But surely, given the nature of the game and the ambit of its appeal, it is perhaps unwise to attempt any scientific study of the reasons for its popularity. For, the subject matter may well be beyond the purview of cold science.

“Understanding physics is child’s play compared to understanding child’s play,” said the 20th century’s most iconic scientist, Albert Einstein. He might have added adult play too, if he had dwelt a little more on the subject.

Fifty six years ago in Stockholm, science and art embraced in a moment of heady communion when a 17-year-old Brazilian, standing with his back to the goal, trapped a high ball on his thigh, turned around in a flash, hooked it over the head of a defender and volleyed it past the Swedish goalkeeper Svensson in a match that gave Brazil the first of its record five World Cups.

Twenty eight years after that rapturously inventive strike by Pele, the enigmatic successor to his throne as The Greatest, Diego Maradona, conjured up a few moments of awe-inspiring athletic perfection that was the acme of futebol arte to score what is still fondly remembered as the finest goal in World Cup history, against England.

These were not moments of Mozartian peak experience; nor were they moments of perfection long sought and achieved by a lonely quantum physicist in his obscure laboratory. As lived experience, a man in the street can relate to them.

And this is why, it would be tempting to conclude, football happens to be the common man’s game. Through the centuries, kings and high priests, statesmen and intellectuals have scoffed at it time and again. They saw it as the opiate of the masses — an escape, to be precise.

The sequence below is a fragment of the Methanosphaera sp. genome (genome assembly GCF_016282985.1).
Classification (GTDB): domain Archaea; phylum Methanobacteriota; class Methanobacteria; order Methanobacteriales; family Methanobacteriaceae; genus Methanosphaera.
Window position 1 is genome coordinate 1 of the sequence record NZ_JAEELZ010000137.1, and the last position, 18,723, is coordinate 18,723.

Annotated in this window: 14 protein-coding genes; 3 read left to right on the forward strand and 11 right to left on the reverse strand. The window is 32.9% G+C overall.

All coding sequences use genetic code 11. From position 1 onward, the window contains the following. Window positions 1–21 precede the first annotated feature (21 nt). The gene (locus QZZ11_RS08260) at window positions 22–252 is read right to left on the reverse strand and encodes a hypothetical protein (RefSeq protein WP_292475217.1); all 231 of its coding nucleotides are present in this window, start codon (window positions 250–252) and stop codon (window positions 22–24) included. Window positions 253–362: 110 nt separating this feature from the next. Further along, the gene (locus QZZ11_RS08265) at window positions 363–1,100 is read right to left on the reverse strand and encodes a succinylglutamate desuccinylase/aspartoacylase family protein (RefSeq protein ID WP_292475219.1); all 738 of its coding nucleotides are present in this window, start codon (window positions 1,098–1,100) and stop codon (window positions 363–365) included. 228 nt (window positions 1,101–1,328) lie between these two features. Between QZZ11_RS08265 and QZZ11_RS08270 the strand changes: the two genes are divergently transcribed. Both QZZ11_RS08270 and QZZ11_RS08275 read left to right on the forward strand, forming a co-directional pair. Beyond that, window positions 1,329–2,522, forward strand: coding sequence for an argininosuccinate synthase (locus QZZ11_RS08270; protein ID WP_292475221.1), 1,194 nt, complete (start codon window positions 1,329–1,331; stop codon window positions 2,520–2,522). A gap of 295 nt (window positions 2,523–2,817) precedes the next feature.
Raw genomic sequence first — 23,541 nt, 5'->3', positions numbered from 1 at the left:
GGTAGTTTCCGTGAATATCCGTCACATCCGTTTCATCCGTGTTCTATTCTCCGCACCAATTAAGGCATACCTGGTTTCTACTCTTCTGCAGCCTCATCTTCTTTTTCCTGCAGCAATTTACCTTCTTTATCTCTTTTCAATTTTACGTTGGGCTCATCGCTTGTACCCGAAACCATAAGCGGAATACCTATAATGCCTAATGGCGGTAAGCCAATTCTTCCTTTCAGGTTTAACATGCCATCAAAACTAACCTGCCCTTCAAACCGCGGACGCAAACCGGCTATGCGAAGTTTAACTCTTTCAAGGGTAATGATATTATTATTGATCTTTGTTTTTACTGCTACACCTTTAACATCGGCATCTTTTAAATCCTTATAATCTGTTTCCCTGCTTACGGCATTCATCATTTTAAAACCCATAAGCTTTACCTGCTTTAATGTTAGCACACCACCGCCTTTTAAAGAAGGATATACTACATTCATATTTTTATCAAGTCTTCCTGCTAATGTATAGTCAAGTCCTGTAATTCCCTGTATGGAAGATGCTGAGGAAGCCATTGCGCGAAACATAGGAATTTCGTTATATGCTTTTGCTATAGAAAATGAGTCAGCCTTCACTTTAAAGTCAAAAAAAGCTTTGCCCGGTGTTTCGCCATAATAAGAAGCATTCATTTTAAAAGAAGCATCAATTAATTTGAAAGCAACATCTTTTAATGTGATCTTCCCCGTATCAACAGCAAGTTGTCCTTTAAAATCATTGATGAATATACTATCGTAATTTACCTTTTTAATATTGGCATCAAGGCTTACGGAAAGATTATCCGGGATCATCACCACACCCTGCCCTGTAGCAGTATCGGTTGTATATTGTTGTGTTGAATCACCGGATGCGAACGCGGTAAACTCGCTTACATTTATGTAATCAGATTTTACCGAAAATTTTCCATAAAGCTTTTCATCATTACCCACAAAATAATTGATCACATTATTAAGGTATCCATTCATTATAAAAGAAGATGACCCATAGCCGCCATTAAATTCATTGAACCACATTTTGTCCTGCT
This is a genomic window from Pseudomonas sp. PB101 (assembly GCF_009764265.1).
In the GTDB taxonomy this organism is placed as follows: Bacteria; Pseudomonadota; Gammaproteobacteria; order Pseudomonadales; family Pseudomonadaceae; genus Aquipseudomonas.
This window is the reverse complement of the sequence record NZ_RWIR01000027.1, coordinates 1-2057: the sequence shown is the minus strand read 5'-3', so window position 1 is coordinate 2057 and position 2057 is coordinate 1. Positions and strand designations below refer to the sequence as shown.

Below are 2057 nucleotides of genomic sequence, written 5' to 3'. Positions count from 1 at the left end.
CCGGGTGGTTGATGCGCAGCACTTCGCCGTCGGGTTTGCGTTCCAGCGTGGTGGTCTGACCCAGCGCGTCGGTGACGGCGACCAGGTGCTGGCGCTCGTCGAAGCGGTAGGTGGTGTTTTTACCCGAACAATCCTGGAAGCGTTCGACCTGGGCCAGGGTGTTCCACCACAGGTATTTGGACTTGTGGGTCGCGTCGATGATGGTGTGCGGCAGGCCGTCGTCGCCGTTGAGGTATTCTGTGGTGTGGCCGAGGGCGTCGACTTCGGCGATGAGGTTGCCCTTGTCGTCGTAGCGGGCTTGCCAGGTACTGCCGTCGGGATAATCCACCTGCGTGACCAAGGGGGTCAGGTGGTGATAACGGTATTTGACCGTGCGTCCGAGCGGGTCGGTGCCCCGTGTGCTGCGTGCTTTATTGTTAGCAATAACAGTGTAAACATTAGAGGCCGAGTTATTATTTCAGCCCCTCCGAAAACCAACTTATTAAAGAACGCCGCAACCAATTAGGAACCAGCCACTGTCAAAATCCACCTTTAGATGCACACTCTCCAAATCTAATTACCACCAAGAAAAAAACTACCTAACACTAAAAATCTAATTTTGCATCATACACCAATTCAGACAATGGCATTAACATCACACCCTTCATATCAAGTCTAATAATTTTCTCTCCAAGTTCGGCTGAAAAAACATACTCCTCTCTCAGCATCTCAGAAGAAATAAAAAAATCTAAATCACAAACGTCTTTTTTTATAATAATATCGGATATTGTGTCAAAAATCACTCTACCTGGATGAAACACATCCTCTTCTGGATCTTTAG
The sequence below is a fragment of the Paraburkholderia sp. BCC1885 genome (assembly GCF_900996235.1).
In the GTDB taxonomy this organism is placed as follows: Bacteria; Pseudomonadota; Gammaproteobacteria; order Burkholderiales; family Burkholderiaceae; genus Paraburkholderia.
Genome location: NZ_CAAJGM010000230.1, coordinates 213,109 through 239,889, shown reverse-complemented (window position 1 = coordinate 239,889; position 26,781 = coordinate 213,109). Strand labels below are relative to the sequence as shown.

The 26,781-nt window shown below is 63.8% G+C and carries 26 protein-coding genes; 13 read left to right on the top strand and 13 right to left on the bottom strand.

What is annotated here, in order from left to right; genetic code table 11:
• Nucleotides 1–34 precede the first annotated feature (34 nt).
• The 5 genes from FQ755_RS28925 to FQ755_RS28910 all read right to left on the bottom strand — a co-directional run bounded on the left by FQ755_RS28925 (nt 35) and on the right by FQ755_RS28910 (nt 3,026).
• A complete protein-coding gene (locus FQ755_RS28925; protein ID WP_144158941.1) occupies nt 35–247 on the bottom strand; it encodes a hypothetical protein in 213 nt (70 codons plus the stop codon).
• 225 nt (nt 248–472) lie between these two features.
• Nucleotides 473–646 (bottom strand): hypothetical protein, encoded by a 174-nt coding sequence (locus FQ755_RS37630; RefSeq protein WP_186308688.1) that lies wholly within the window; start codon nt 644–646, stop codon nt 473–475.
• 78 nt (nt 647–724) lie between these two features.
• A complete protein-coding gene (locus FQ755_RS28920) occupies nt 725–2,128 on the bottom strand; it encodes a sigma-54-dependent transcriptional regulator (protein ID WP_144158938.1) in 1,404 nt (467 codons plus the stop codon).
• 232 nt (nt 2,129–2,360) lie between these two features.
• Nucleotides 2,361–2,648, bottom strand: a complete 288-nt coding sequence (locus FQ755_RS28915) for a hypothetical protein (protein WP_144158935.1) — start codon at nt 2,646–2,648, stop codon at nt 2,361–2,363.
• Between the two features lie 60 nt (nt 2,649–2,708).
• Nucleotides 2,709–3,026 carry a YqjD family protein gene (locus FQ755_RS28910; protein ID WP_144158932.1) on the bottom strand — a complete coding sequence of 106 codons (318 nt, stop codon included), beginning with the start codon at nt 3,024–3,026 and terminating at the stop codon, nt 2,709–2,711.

But the condescension and disdain of the more privileged sections of our societies notwithstanding, football flourishes everywhere. And over the last two decades, thanks to 24x7 sports TV, it has been drawing men and women from corporate boardrooms and council homes alike.

Television coverage of the 2010 World Cup in South Africa reached 3.2 billion people, about 46.4 per cent of the members of our species inhabiting this pale blue dot – the late Carl Sagan’s description of earth from a Cosmic perspective. The final alone was viewed by 909.6 million people.

By the time of the last kick in the Brazilian carnival, these figures will have been comfortably surpassed. For no other world game has been growing at football’s pace in the new millennium.

And anybody who has watched a Zico or a Zidane or a Neymar at their best will surely know the reason for the game’s upward spiral.

Not for nothing is football known as the beautiful game, although the term — Jogo Bonito — was first employed by Pele to describe the Brazilian game, which, at its best, appears to be part of a glorious dream, distant from everyday reality.

Ah, well, dream on — as I did during the course of this little scribbling exercise to come up with my all-time best World Cup XI (excluding active players).

Here it goes: Goalkeeper: Gordon Banks (England), Defenders: Carlos Alberto (Brazil), Franz Beckenbauer (Germany), Bobby Moore (England), Paulo Maldini (Italy), Midfielders: Zico (Brazil), Zinedine Zidane (France), Johann Cryuff (Holland), Forwards: Garrincha (Brazil), Maradona (Argentina) and Pele (Brazil).